Arts & Entertainment

A Pagan Art Turned Christian Tradition

A Pagan Art Turned Christian Tradition

by Joe Bowen

For many Bemidji residents, spring presents a once-a-year occasion to dye colorful eggs as they celebrate Easter, but for ethnic artist Mary Morton, dyeing and decorating Easter eggs is a year-round passion and a modest side income.
Among other creative pursuits such as Norwegian rosemaling, Morton creates Ukrainian-style Easter eggs and teaches others how to turn ordinary grocery store eggs into the colorful, geometrically patterned masterpieces she’s been making for decades.
“I find it intriguing that these things were done hundreds of years ago — what possessed all of the different countries to have this need for beauty and art?” Morton said. “They all kind of developed something unique and yet kind of similar.”
Each egg gets emptied with a special straw called an “egg blower.” Morton uses a dremel tool to poke a small opening in one end of the egg, then inserts the straw and gently blows into it, expelling the whites and yolk. This step isn’t absolutely necessary, but Morton has just enough anecdotes about eggs with thin or imperfect shells exploding their rotten contents across a living room to make it advisable.
After years and years, un-”blown” eggs’ insides shrivel and harden and give the impression that a small marble or lead weight has found a home there.
Once the eggs are emptied, Morton uses a “kistka” to draw painstaking beeswax lines across their surfaces. In the same way that a painter might use tape to mask parts of a wall, the wax protects the surface underneath from each dye wash, and each new color requires new wax lines.
This step is traditionally done with a piece of wood with copper wrapped at one end, heated by a candle. More modern egg-dyers use an electric tool that operates under the same principle.
She uses reference points from earlier lines to anchor new ones — a series of marks drawn from the midway points of others, coalescing into a star.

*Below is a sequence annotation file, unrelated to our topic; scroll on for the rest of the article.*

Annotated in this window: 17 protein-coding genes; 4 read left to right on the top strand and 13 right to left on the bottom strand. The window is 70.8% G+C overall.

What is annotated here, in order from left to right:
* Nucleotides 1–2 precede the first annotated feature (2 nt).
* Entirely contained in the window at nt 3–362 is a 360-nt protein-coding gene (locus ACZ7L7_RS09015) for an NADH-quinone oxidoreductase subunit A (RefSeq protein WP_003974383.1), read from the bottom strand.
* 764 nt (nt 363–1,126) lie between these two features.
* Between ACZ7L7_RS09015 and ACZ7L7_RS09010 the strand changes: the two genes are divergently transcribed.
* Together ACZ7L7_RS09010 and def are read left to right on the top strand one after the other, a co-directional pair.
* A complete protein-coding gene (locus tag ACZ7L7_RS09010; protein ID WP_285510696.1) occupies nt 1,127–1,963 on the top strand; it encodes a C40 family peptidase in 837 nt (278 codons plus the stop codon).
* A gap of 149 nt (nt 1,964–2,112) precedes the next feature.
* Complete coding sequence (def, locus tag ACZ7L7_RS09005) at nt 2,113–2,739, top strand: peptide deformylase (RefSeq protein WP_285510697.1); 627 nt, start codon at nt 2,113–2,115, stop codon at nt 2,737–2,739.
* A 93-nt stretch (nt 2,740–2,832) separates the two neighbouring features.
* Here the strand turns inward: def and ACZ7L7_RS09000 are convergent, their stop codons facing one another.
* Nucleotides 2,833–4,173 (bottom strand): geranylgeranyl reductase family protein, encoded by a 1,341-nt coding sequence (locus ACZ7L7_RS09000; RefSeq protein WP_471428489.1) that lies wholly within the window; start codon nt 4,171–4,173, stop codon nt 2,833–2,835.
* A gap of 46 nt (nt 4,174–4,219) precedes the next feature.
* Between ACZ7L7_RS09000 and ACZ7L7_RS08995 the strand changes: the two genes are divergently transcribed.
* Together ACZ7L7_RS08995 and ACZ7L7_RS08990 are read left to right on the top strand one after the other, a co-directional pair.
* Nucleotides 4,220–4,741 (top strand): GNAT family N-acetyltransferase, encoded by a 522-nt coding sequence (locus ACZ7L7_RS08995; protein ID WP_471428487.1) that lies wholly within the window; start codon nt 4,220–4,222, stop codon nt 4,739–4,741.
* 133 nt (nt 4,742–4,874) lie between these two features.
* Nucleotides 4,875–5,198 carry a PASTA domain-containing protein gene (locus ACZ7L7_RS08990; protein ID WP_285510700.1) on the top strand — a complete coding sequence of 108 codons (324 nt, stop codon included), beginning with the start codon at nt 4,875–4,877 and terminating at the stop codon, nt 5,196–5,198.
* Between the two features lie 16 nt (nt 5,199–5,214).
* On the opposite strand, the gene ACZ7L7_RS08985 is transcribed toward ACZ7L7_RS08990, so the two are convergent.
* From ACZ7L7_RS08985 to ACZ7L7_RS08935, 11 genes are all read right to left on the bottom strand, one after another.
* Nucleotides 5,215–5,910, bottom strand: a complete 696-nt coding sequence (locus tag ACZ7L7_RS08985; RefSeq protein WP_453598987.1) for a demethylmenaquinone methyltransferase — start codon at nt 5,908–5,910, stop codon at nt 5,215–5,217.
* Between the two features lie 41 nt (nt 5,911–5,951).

“It’s geometry,” Morton said.
She uses an assortment of scratch-made dyes stored in mason jars to color the eggs.
Morton said each egg takes about 45 minutes to complete. The process is called “Pysanky,” and an egg dyed in that style is called a “pysanka,” which is Ukrainian for “to write.”
Morton said her interest in the art form was sparked by a class she took in the late ‘70s.
The process is descended from pagan spring celebrations, she explained — life springing from a seemingly lifeless egg paralleled color and vitality returning to the landscape.
“It was a spring festival celebrating life renewed,” Morton said. “When Christianity came in, a lot of the symbols converted over to Christianity. That’s why we call them Easter Eggs.”
Eastern European women would set aside entire days to dye eggs, Morton said, and made sure they had enough to mark weddings, funerals and other life events. Families would put eggs above their doors for good luck and to ward off disease, and teenage girls would give the colorful creations to boys they liked, she said.
Despite all her knowledge of the country’s cultural traditions, Morton herself isn’t Ukrainian.
“I just love the art,” she said.

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